Michelle Parker 2.0
On switching sponsors, wearing a helmet every day, and how to live up to Sarah.
Words: Ryan Dunfee
Michelle Parker’s been on the roster for a long time. First picked up as a precocious park skiing teenager, Parker was one of the early generations of women freeskiers, and spent a stretch of winters as the headlining female skier for K2, Orage, and Scott. Three years ago, a knee injury took her out for the season. Last year, her boyfriend Danny Toumarkine suffered a traumatic brain injury snowboarding, and Michelle spent most of the winter in the hospital and rallying support for him on Dannyisthebomb.com. Now, she’s on the other side of the tunnel, filming, switching up her sponsors, and riding with her boyfriend again, whose recovery put him back on the slopes of Tahoe in January. We caught up with Parker to see what she has in her sights.
You just swapped some very long-time sponsors of yours: Scott to Smith, Orage to Mountain Hardwear, and now K2 to Atomic. What prompted you to end those long relationships?
I wouldn’t say that I ended these long relationships. After I was injured, K2 was moving in a different direction so we parted ways. Orage and I had a great relationship, but times changed. Same goes for Scott, I suppose. I have the most respect for all of those companies. I was changing as an athlete, found my true passion in skiing, and decided to follow that passion.
After being on the periphery of the scene for a few years dealing with injuries, you seem to have regained momentum. Have your goals changed at all?
I took a year off from skiing after my knee injury, which was three years ago now. Getting back into it I started filming with Warren Miller and felt as though I had truly started to connect with why I ski. Filming was the natural path for me. That is where I feel alive and that is where I get the most out of my skiing. I always knew that, but I never really had the chance to explore it to the fullest potential until this year.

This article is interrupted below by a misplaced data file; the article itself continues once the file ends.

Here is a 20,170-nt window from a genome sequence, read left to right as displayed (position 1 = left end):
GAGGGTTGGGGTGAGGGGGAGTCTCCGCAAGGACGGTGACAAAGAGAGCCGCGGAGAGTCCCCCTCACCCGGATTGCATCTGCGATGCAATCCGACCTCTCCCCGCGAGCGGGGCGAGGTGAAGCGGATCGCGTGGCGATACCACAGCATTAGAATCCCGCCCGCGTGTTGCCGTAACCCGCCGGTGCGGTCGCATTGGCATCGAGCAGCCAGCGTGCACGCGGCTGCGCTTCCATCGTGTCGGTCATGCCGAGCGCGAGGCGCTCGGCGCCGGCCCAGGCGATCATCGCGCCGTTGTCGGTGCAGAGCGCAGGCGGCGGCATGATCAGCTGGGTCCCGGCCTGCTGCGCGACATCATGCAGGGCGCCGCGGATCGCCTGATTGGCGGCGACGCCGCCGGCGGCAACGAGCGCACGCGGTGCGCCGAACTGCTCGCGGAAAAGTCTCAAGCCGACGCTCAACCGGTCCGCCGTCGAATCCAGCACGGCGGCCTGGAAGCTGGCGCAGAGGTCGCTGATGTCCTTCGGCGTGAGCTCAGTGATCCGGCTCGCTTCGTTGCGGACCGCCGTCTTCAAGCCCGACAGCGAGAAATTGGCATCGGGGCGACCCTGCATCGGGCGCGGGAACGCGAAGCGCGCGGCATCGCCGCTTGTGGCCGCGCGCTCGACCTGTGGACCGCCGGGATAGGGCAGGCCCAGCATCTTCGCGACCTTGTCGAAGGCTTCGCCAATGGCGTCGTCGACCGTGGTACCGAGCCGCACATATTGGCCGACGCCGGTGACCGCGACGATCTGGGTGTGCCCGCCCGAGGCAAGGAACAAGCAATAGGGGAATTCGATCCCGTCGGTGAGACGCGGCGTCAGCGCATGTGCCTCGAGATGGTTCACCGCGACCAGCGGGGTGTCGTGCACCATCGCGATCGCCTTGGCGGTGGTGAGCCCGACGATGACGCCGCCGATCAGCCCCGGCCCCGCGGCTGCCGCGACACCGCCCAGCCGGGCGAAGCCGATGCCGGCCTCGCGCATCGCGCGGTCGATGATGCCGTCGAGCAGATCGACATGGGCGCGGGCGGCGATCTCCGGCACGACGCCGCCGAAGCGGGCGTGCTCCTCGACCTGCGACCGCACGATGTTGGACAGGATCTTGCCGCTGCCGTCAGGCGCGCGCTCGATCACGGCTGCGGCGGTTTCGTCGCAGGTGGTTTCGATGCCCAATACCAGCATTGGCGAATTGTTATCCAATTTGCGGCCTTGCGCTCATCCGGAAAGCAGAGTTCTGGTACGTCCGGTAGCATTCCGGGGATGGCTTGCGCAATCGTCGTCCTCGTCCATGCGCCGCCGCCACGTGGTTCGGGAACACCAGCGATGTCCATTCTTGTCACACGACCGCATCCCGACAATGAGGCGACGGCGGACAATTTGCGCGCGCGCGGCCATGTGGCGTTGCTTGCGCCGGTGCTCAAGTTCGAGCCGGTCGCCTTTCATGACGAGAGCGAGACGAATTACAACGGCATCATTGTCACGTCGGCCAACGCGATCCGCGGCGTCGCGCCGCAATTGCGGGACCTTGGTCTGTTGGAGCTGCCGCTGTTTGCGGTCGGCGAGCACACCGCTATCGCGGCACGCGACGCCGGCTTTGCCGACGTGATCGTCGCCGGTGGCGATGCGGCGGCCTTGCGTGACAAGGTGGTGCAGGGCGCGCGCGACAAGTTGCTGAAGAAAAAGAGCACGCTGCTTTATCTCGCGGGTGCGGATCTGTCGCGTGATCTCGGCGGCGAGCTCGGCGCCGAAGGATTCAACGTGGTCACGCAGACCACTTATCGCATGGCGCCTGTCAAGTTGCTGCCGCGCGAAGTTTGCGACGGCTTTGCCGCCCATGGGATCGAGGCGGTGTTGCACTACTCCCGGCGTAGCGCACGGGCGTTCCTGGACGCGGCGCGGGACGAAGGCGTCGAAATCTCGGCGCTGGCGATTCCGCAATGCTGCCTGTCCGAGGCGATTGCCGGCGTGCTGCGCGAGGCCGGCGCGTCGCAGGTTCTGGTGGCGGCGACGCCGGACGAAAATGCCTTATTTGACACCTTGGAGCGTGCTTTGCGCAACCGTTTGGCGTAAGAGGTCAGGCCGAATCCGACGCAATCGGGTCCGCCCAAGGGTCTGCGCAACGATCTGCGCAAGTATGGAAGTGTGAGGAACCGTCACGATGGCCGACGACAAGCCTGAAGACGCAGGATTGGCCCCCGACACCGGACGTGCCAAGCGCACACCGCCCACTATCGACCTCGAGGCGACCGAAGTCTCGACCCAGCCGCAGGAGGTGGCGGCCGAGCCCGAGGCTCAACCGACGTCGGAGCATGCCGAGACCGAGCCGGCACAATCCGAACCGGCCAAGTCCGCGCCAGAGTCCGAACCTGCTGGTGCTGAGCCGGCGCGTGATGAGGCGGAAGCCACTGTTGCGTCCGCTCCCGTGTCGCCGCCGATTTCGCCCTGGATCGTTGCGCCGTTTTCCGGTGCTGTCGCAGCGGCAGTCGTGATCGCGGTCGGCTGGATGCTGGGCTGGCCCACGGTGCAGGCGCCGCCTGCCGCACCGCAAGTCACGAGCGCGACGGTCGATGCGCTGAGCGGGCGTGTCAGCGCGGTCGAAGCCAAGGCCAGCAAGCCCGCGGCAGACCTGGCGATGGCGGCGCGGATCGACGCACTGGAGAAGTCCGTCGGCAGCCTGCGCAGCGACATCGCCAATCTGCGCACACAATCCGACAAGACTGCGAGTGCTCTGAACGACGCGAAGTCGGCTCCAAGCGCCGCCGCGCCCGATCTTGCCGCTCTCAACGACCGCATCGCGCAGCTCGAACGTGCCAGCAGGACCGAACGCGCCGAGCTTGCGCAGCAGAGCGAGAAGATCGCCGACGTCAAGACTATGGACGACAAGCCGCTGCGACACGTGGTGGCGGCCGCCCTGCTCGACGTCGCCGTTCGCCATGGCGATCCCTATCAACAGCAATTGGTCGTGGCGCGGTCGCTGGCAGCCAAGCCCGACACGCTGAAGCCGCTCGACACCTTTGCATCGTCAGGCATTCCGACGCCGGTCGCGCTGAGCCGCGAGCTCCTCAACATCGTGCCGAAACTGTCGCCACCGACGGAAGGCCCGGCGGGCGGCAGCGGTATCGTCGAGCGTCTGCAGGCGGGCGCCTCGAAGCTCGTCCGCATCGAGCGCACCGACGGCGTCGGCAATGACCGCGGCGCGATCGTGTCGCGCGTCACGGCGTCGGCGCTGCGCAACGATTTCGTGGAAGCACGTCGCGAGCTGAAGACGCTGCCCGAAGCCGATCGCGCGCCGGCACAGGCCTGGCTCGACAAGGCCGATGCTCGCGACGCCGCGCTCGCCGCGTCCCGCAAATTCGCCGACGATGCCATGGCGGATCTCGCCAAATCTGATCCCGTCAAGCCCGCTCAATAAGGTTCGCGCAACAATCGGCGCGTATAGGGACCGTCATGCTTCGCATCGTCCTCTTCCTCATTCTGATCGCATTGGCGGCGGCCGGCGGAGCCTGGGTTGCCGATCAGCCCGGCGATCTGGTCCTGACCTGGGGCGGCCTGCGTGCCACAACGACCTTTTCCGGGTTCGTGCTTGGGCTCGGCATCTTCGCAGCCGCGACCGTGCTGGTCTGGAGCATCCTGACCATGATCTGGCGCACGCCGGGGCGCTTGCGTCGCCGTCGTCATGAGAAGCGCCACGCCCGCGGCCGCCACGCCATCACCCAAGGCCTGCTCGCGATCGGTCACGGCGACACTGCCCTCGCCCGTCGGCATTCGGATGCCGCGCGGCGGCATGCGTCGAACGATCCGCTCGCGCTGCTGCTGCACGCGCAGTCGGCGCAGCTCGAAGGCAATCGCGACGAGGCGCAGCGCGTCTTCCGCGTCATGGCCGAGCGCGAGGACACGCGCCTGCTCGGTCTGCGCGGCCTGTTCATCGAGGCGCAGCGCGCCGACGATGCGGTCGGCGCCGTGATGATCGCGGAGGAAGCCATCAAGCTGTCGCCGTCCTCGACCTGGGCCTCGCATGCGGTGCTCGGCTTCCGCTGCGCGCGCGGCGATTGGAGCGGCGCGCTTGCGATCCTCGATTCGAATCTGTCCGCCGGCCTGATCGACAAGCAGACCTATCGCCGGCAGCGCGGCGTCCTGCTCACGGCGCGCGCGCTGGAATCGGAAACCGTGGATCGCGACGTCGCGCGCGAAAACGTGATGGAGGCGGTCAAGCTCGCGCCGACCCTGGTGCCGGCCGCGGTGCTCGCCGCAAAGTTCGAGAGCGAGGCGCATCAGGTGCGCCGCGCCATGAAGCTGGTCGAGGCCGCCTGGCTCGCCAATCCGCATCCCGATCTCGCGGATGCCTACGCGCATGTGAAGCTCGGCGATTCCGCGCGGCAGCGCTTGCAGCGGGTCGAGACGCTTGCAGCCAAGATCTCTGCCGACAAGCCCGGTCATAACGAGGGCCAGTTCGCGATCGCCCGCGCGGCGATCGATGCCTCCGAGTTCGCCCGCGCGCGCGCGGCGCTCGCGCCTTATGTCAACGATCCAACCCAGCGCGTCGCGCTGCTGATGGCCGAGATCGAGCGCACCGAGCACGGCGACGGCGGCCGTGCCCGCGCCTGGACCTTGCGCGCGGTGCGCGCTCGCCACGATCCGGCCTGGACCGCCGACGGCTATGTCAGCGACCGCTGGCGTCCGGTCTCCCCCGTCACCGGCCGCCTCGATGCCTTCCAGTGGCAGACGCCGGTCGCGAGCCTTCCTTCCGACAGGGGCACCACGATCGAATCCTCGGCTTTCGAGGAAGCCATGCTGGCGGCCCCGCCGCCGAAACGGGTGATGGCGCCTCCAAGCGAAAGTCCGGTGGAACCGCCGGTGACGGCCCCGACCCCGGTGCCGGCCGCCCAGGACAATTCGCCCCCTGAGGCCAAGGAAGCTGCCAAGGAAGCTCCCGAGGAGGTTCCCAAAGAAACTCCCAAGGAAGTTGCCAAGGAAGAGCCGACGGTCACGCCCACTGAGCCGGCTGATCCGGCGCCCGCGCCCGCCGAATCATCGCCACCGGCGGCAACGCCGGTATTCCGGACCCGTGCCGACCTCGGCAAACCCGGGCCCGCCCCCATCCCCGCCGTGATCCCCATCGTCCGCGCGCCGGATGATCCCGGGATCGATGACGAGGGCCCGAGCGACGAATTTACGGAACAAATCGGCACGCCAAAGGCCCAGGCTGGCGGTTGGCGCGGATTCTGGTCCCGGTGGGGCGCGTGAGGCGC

What was it like reuniting with Matchstick this year and filming with them?
A dream come true. Like I said before, I’ve never had this opportunity. It was amazing and I am so grateful for the experience and the new friends. I learned so much this year it was crazy.
It’s been almost a year and a half since Danny had his traumatic brain injury. What kind of changes precipitated in your own life because of that?
Going through this injury with Danny had a huge effect on my life and still does very much to this day. I now wear my helmet every time I am on my skis no matter what. In the bigger picture though, it has taught me so much about life and about friendship. As far as relating this injury to my skiing and my ski career goes, I think I just realized how important it is to appreciate life and not to take it for granted. Life can change so quickly.
This year, when Sarah Burke died, we lost a hero and leader for women’s skiing. Besides being a dominant competitor, Sarah was a good role model for young skiers because of her leadership efforts in getting women’s skiing onto a bigger stage and into the Olympics. But now there seems to be something of a leadership void in women’s skiing. Who is going to fill her shoes?
I don’t think that any one of us could fill Sarah’s shoes. She made it possible for all of us to be doing what we do. She made me realize that I could become a professional skier. She had such grace and I couldn’t have ever asked for a better role model than her. She has inspired me in many ways, but I don’t think that I could fill her shoes.
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